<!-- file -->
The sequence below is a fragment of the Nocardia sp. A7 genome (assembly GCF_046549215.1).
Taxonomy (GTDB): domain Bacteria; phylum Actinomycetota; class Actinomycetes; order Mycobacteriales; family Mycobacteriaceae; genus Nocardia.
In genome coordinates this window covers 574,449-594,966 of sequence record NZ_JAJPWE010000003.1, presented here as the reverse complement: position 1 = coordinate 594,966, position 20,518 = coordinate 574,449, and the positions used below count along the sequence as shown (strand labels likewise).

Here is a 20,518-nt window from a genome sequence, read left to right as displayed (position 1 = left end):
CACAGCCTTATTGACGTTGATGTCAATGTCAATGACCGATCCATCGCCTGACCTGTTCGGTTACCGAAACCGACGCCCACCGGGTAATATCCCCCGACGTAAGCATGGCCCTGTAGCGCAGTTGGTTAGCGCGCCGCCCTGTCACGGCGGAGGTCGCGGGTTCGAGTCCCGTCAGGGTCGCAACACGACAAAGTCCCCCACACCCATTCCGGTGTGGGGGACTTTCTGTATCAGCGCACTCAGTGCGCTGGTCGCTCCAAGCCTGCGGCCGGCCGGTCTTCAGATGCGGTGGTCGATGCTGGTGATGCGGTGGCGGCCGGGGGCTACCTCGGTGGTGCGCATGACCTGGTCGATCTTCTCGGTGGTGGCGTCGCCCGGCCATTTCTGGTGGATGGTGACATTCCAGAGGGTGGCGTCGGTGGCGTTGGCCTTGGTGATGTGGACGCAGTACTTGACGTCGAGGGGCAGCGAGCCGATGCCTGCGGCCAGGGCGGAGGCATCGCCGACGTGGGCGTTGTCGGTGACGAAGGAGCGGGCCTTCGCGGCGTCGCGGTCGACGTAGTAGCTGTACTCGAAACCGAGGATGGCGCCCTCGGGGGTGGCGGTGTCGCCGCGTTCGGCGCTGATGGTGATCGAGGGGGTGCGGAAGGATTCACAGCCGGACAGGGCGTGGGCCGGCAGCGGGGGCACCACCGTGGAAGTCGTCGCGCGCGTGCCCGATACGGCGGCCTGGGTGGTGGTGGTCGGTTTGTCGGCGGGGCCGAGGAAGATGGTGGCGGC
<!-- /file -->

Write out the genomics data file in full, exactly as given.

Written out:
The sequence below is a fragment of the Nocardia sp. A7 genome (assembly GCF_046549215.1).
Taxonomy (GTDB): domain Bacteria; phylum Actinomycetota; class Actinomycetes; order Mycobacteriales; family Mycobacteriaceae; genus Nocardia.
In genome coordinates this window covers 574,449-594,966 of sequence record NZ_JAJPWE010000003.1, presented here as the reverse complement: position 1 = coordinate 594,966, position 20,518 = coordinate 574,449, and the positions used below count along the sequence as shown (strand labels likewise).

Here is a 20,518-nt window from a genome sequence, read left to right as displayed (position 1 = left end):
CACAGCCTTATTGACGTTGATGTCAATGTCAATGACCGATCCATCGCCTGACCTGTTCGGTTACCGAAACCGACGCCCACCGGGTAATATCCCCCGACGTAAGCATGGCCCTGTAGCGCAGTTGGTTAGCGCGCCGCCCTGTCACGGCGGAGGTCGCGGGTTCGAGTCCCGTCAGGGTCGCAACACGACAAAGTCCCCCACACCCATTCCGGTGTGGGGGACTTTCTGTATCAGCGCACTCAGTGCGCTGGTCGCTCCAAGCCTGCGGCCGGCCGGTCTTCAGATGCGGTGGTCGATGCTGGTGATGCGGTGGCGGCCGGGGGCTACCTCGGTGGTGCGCATGACCTGGTCGATCTTCTCGGTGGTGGCGTCGCCCGGCCATTTCTGGTGGATGGTGACATTCCAGAGGGTGGCGTCGGTGGCGTTGGCCTTGGTGATGTGGACGCAGTACTTGACGTCGAGGGGCAGCGAGCCGATGCCTGCGGCCAGGGCGGAGGCATCGCCGACGTGGGCGTTGTCGGTGACGAAGGAGCGGGCCTTCGCGGCGTCGCGGTCGACGTAGTAGCTGTACTCGAAACCGAGGATGGCGCCCTCGGGGGTGGCGGTGTCGCCGCGTTCGGCGCTGATGGTGATCGAGGGGGTGCGGAAGGATTCACAGCCGGACAGGGCGTGGGCCGGCAGCGGGGGCACCACCGTGGAAGTCGTCGCGCGCGTGCCCGATACGGCGGCCTGGGTGGTGGTGGTCGGTTTGTCGGCGGGGCCGAGGAAGATGGTGGCGGC